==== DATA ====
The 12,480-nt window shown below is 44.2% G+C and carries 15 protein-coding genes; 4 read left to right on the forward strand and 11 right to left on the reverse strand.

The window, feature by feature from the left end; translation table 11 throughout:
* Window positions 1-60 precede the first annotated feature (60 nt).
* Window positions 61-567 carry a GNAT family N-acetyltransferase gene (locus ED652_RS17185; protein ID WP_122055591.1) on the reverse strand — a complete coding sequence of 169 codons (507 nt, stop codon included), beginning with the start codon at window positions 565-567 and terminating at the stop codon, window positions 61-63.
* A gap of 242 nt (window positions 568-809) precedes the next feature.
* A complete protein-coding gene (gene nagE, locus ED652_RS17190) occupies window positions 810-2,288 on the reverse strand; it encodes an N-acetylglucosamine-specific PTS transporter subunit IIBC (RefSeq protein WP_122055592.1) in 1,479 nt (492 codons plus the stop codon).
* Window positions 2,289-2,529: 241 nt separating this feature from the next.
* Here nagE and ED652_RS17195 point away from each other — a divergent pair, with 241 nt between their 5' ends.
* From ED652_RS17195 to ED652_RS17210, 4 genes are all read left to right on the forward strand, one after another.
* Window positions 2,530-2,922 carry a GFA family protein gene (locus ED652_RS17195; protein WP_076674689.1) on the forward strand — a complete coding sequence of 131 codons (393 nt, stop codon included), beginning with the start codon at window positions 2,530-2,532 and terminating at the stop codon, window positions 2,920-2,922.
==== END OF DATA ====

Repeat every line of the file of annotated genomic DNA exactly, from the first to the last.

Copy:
The 12,480-nt window shown below is 44.2% G+C and carries 15 protein-coding genes; 4 read left to right on the forward strand and 11 right to left on the reverse strand.

The window, feature by feature from the left end; translation table 11 throughout:
* Window positions 1-60 precede the first annotated feature (60 nt).
* Window positions 61-567 carry a GNAT family N-acetyltransferase gene (locus ED652_RS17185; protein ID WP_122055591.1) on the reverse strand — a complete coding sequence of 169 codons (507 nt, stop codon included), beginning with the start codon at window positions 565-567 and terminating at the stop codon, window positions 61-63.
* A gap of 242 nt (window positions 568-809) precedes the next feature.
* A complete protein-coding gene (gene nagE, locus ED652_RS17190) occupies window positions 810-2,288 on the reverse strand; it encodes an N-acetylglucosamine-specific PTS transporter subunit IIBC (RefSeq protein WP_122055592.1) in 1,479 nt (492 codons plus the stop codon).
* Window positions 2,289-2,529: 241 nt separating this feature from the next.
* Here nagE and ED652_RS17195 point away from each other — a divergent pair, with 241 nt between their 5' ends.
* From ED652_RS17195 to ED652_RS17210, 4 genes are all read left to right on the forward strand, one after another.
* Window positions 2,530-2,922 carry a GFA family protein gene (locus ED652_RS17195; protein WP_076674689.1) on the forward strand — a complete coding sequence of 131 codons (393 nt, stop codon included), beginning with the start codon at window positions 2,530-2,532 and terminating at the stop codon, window positions 2,920-2,922.